However, the finding that people spontaneously tend to use proportional change as an effectiveness index (as the results of Experiment 3 indicate) is interesting for theoretical reasons. Research on human causal and contingency learning has traditionally focused on objective measures such as Δp or similar rules (Perales and Shanks, 2007), not considering the possibility that participants use proportional change as a direct cue to causality assessment. Nonetheless, certain Bayesian theories of causal induction such as Causal Support (Griffiths and Tenenbaum, 2005) formalize causal inference in a way that involves likelihood ratios, that is, the probability of observing the data given one hypothesis (and model) relative to the probability of observing the data given an alternative one, which is structurally similar to a Bayes Factor (Kass and Raftery, 1995). For example, Causal Support computes a ratio of the likelihood of observing the current data under the model that assumes a causal link between cause and outcome, relative to the model that assumes no causal link, P(data| hypothesis, model1)/P(data| hypothesis, model0). The computation of Causal Support is more complex than merely comparing the two conditional probabilities, and it involves additional assumptions about causality. However, we mention it here because there could be some structural resemblance between the way the model computes causal strength (and the way Bayes Factors express support for a hypothesis) and the strategy apparently exhibited by our participants. Our experiments were not designed to investigate these questions, but the findings of Experiment 3 could inspire further studies to better understand how people incorporate base-rates to assess effectiveness and causality.

In fact, there is evidence that people use proportional change as a cue in completely different paradigms. For example, when they compare two numbers, people’s responses are affected by the ratio between the two quantities (i.e., “numerical size effect”; Moyer and Landauer, 1967). Additionally, studies on Bayesian reasoning also show that participants can use the information expressed as likelihood ratios to elaborate their judgments [although these judgments are often incorrect, especially when the information is given in terms of probabilities rather than natural frequencies (Gigerenzer and Hoffrage, 1995; Hoffrage et al., 2015)]. Nevertheless, this paradigm is quite different from ours: Bayesian reasoning tasks first provide the conditional probabilities and base-rates, and then ask about the probability that an individual observation corresponds to a given category (which requires using the base-rate information), whereas our contingency learning task provides a sample of observations already classified, and then requests a generalized rule (i.e., whether there is a causal link or not) that in principle should hold regardless of the particular base-rate observed. Further studies should examine the potential similarities and connections between these numerical cognition effects and contingency learning phenomena.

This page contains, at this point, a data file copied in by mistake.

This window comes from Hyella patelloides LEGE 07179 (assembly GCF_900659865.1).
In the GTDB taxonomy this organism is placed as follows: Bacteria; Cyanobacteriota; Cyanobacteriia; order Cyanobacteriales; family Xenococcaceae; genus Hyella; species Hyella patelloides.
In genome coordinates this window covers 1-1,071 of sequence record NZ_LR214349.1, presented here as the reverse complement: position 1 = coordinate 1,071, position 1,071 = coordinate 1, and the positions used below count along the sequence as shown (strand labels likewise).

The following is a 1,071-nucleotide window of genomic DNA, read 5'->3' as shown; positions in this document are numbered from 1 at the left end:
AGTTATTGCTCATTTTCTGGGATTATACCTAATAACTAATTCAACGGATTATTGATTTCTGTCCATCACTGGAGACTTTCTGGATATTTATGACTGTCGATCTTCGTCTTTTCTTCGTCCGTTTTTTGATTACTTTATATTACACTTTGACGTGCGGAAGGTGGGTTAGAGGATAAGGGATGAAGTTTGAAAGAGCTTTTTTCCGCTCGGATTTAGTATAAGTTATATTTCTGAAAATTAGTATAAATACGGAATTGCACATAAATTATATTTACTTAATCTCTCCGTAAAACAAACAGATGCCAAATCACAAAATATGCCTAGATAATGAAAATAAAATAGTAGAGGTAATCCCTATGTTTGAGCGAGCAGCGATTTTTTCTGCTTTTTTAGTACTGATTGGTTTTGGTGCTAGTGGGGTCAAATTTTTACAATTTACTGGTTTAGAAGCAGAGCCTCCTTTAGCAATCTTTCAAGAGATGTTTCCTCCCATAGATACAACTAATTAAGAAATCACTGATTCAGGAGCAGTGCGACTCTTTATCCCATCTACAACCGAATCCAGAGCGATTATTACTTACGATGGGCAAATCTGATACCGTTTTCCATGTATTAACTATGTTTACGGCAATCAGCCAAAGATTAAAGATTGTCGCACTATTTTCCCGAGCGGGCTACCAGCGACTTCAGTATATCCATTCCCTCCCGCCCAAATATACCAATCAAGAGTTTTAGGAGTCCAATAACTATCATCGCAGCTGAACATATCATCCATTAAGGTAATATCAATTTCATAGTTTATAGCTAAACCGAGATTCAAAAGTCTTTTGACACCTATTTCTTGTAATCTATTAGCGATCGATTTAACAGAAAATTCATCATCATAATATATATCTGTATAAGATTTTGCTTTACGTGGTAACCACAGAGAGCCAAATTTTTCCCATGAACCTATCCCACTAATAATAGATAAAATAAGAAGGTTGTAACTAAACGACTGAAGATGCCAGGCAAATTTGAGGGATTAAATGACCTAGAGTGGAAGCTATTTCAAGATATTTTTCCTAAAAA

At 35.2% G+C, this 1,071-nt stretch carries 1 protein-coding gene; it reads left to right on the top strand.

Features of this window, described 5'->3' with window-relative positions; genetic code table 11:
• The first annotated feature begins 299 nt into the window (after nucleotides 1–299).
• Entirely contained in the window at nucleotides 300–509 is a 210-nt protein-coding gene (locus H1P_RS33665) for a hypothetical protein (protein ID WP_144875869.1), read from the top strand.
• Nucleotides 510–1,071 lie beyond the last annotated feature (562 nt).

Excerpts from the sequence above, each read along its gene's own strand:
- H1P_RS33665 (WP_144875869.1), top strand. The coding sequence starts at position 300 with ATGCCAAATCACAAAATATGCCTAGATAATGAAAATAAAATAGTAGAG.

It is also worth discussing the results concerning the conditional probability judgments. Across the three experiments, we found that the departure from contingency was detected in effectiveness judgments, formulated as a causal question, but not in the conditional probability judgments. This is in line with recent studies on the causal illusion (Chow et al., 2019) and coincides with previous claims that, generally, causal estimations are more prone to bias than are other types of judgments, such as predictions (Vadillo et al., 2005). This also has theoretical implications: some authors have proposed that biases in causal learning are the result of processes that appear in the moment of emitting the judgment, rather than in the encoding phase (Allan et al., 2008). Indeed, in our experiments, the basic pieces of information needed to compute the contingency index Δp, P(O| C) and P(O| ∼C), seem to have been correctly acquired. Therefore, the effects we have described in this article might be explained by the strategies or rules that people use to combine the information and form their judgment (e.g., using proportional change instead of contingency), rather than by learning or encoding phenomena. However, we must remain cautious when interpreting the conditional probability judgments, as they were always requested after the effectiveness judgment, and therefore they could be contaminated.

Methodological Aspects

Additionally, these experiments included several procedural and methodological innovations that depart from most previous literature, and that deserve discussion. First, most experiments using causal learning tasks in medical scenarios present the four types of trial (i.e., medicine-healing, medicine-no healing, no medicine-healing, and no medicine-no healing) in intermixed, often random, orders. Additionally, the information given on each trial concerns usually a different patient. Thus, the traditional task resembles a clinical study in which a sample of patients is examined, in no particular order. This causal learning task has advantages. For example, it prevents participants from assuming that trials are autocorrelated (i.e., that there is dependency between trials, so that the outcome of one trial can be affected by previous trials) and avoids order effects by randomizing the trial order. However, this procedure does not capture well the experience of patients who judge their own treatments, which is a highly common situation in real life. Patients cannot normally access a sample of participants to test the treatment. Rather, they can only test the effectiveness on themselves, and the information is, most of the time, examined in a particular order: first, they know how often the symptoms appear before the treatment, i.e., they observe P(O| ∼C). Then, they start the treatment and may check if this base-rate is affected, i.e., they observe P(O| C). In our two experiments, we tried to present a situation that mirrors this natural setting, by observing instances of symptom occurrences on a single individual (additionally, the task was described in second person, to help the participants imagine that they were the patients), and by arranging the information in two phases, one before and one during the treatment.